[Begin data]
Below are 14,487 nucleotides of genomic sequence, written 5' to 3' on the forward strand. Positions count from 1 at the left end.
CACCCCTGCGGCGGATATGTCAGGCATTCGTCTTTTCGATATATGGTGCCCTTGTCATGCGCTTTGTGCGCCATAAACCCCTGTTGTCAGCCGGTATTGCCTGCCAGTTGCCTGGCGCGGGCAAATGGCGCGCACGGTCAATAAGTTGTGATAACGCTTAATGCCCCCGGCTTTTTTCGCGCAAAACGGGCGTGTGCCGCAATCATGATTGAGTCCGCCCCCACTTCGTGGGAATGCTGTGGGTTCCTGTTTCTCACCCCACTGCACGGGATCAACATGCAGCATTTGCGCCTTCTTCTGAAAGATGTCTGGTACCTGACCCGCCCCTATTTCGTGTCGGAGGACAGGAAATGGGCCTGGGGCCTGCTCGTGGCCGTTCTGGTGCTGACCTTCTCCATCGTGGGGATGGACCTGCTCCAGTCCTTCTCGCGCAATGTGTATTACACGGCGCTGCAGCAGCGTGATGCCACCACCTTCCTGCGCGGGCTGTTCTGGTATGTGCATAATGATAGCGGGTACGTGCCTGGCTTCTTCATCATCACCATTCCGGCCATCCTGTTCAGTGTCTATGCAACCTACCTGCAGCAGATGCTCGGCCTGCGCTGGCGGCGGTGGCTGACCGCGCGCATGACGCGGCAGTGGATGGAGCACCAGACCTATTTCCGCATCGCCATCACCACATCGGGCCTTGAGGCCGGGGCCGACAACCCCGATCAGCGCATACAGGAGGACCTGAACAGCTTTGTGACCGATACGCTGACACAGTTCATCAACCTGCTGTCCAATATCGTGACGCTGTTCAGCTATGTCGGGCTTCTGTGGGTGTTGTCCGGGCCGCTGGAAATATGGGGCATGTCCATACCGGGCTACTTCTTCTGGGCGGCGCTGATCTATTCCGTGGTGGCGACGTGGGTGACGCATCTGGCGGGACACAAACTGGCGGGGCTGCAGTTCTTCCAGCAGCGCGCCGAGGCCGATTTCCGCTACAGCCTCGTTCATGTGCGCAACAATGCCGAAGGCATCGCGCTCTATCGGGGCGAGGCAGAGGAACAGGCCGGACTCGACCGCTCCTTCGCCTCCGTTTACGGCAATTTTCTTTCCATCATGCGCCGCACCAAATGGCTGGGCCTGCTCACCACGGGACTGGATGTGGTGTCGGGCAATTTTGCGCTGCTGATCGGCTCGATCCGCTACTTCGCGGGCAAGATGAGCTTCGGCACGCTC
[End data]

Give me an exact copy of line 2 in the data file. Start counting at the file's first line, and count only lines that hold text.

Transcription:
CACCCCTGCGGCGGATATGTCAGGCATTCGTCTTTTCGATATATGGTGCCCTTGTCATGCGCTTTGTGCGCCATAAACCCCTGTTGTCAGCCGGTATTGCCTGCCAGTTGCCTGGCGCGGGCAAATGGCGCGCACGGTCAATAAGTTGTGATAACGCTTAATGCCCCCGGCTTTTTTCGCGCAAAACGGGCGTGTGCCGCAATCATGATTGAGTCCGCCCCCACTTCGTGGGAATGCTGTGGGTTCCTGTTTCTCACCCCACTGCACGGGATCAACATGCAGCATTTGCGCCTTCTTCTGAAAGATGTCTGGTACCTGACCCGCCCCTATTTCGTGTCGGAGGACAGGAAATGGGCCTGGGGCCTGCTCGTGGCCGTTCTGGTGCTGACCTTCTCCATCGTGGGGATGGACCTGCTCCAGTCCTTCTCGCGCAATGTGTATTACACGGCGCTGCAGCAGCGTGATGCCACCACCTTCCTGCGCGGGCTGTTCTGGTATGTGCATAATGATAGCGGGTACGTGCCTGGCTTCTTCATCATCACCATTCCGGCCATCCTGTTCAGTGTCTATGCAACCTACCTGCAGCAGATGCTCGGCCTGCGCTGGCGGCGGTGGCTGACCGCGCGCATGACGCGGCAGTGGATGGAGCACCAGACCTATTTCCGCATCGCCATCACCACATCGGGCCTTGAGGCCGGGGCCGACAACCCCGATCAGCGCATACAGGAGGACCTGAACAGCTTTGTGACCGATACGCTGACACAGTTCATCAACCTGCTGTCCAATATCGTGACGCTGTTCAGCTATGTCGGGCTTCTGTGGGTGTTGTCCGGGCCGCTGGAAATATGGGGCATGTCCATACCGGGCTACTTCTTCTGGGCGGCGCTGATCTATTCCGTGGTGGCGACGTGGGTGACGCATCTGGCGGGACACAAACTGGCGGGGCTGCAGTTCTTCCAGCAGCGCGCCGAGGCCGATTTCCGCTACAGCCTCGTTCATGTGCGCAACAATGCCGAAGGCATCGCGCTCTATCGGGGCGAGGCAGAGGAACAGGCCGGACTCGACCGCTCCTTCGCCTCCGTTTACGGCAATTTTCTTTCCATCATGCGCCGCACCAAATGGCTGGGCCTGCTCACCACGGGACTGGATGTGGTGTCGGGCAATTTTGCGCTGCTGATCGGCTCGATCCGCTACTTCGCGGGCAAGATGAGCTTCGGCACGCTC